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Legislative Assembly for the ACT: 1996 Week 9 Hansard (27 August) . . Page.. 2572 ..

MRS CARNELL (continuing):

with parental control over the child. It ensures that the birth parents can decide to keep the child at any time before the parentage order is made, and it requires independent counselling and assessment of both the genetic and the birth parents. These restrictions and the other strict demands of the proposed legislation provide protection for both the child and the adults concerned.

Finally, I would emphasise that there is nothing in this Bill, or in any other legislation, which compels the birth mother to give up the child she has borne as a result of a surrogacy arrangement. That is not a matter for the law. As I have said all along, a surrogacy agreement cannot be enforced, and should not be able to be enforced. Rather, the success of a surrogacy arrangement depends on the quality of the relationships between the people involved and their commitment to each other and, above all, to the child. Both couples are involved because they openly and freely choose to be. That is why I refer to it as altruistic surrogacy. This Bill is basically straightforward. It simply clears the way for the child of such an arrangement to belong to his or her genetic parents. That is vitally important for the wellbeing of the child. I therefore ask all members to support the Bill. I understand that members could rightly have some questions to ask on this Bill. Apart, obviously, from approaching the Government, I suggest that they might like to speak to the people involved in the birth of baby Jessica.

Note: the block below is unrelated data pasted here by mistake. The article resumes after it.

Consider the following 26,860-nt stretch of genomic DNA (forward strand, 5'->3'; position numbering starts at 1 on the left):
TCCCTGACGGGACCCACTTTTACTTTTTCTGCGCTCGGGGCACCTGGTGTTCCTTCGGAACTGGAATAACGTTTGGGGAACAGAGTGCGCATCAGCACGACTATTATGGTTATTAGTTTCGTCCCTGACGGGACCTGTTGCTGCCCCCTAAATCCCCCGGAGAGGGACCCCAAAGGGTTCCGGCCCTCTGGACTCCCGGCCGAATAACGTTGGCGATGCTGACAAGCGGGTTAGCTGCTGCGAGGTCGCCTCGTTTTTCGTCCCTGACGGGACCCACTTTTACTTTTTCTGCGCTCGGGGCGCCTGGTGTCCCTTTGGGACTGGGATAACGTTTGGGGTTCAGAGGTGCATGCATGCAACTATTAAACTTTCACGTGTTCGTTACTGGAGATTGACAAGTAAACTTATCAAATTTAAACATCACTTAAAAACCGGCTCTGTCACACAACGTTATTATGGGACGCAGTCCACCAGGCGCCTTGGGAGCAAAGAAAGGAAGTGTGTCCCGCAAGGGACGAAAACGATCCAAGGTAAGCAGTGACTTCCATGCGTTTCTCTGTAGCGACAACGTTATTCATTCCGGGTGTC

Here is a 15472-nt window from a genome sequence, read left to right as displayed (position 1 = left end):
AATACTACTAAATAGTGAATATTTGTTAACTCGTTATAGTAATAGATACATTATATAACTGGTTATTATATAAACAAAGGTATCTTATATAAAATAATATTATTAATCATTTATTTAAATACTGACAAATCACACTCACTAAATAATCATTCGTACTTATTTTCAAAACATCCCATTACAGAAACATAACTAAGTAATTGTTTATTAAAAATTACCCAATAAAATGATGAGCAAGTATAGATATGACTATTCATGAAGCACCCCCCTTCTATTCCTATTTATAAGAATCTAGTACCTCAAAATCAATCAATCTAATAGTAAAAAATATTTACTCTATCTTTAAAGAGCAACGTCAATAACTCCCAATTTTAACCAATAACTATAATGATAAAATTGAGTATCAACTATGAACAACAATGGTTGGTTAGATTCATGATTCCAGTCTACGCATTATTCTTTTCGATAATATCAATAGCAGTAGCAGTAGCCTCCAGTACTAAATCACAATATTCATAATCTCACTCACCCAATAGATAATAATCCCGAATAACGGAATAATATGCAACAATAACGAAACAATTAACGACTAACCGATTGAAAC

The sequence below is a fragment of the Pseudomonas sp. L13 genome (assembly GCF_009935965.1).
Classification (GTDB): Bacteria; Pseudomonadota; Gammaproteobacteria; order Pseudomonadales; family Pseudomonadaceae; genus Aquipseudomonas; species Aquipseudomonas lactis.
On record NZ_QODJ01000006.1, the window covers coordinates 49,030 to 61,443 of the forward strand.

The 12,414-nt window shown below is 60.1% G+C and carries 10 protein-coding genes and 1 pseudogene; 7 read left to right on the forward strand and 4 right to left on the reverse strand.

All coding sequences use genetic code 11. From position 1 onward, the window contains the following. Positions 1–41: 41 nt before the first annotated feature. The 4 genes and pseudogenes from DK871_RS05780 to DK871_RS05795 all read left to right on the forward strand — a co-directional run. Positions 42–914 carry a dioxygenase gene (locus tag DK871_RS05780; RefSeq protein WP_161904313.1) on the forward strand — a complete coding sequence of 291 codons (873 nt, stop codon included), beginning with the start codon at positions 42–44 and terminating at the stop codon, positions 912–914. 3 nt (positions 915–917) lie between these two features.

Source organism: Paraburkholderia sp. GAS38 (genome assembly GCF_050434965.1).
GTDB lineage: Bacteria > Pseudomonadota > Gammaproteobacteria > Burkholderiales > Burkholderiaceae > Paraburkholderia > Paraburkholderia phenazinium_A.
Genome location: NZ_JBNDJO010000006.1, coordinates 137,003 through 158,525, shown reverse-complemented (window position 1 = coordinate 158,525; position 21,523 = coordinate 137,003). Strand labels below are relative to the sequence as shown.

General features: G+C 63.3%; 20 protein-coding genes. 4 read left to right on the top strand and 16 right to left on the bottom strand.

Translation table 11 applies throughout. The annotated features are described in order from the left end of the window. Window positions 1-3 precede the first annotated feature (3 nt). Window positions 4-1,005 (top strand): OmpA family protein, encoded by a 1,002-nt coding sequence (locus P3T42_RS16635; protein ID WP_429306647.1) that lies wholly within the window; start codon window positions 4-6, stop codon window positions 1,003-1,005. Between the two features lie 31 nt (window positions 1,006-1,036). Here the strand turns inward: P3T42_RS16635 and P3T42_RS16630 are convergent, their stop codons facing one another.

Debate (on motion by Ms Follett) adjourned.


Debate resumed from 27 June 1996, on motion by Mr Humphries:

That this Bill be agreed to in principle.

MS FOLLETT (10.50): The Opposition will be supporting this Bill put forward by the Attorney-General. Mr Speaker, it is not a major issue that we are dealing with here, but I am sure that it is of considerable significance to members of the legal profession who, as matters stand without the passage of this Bill, may well have to carry two lots of indemnity insurance. I hope, Mr Speaker, that the clearing of their way on that matter will be reflected in reduced cost to their clients in due course.

The Bill deals with the requirement that solicitors have indemnity insurance before they can be issued with an unrestricted practising certificate by the Law Society. The Bill amends the existing law, as I understand it, so that the Law Society will now have some discretion to issue a certificate to a solicitor who does not hold professional indemnity insurance. It also allows a solicitor who is not in practice on his or her own behalf, and therefore does not have moneys held in trust, to hold an unrestricted certificate without having that professional indemnity insurance. I think the community would want to be assured that solicitors at all times had appropriate insurance; but, having studied the Bill, I believe that that will be the case if the Assembly passes it.

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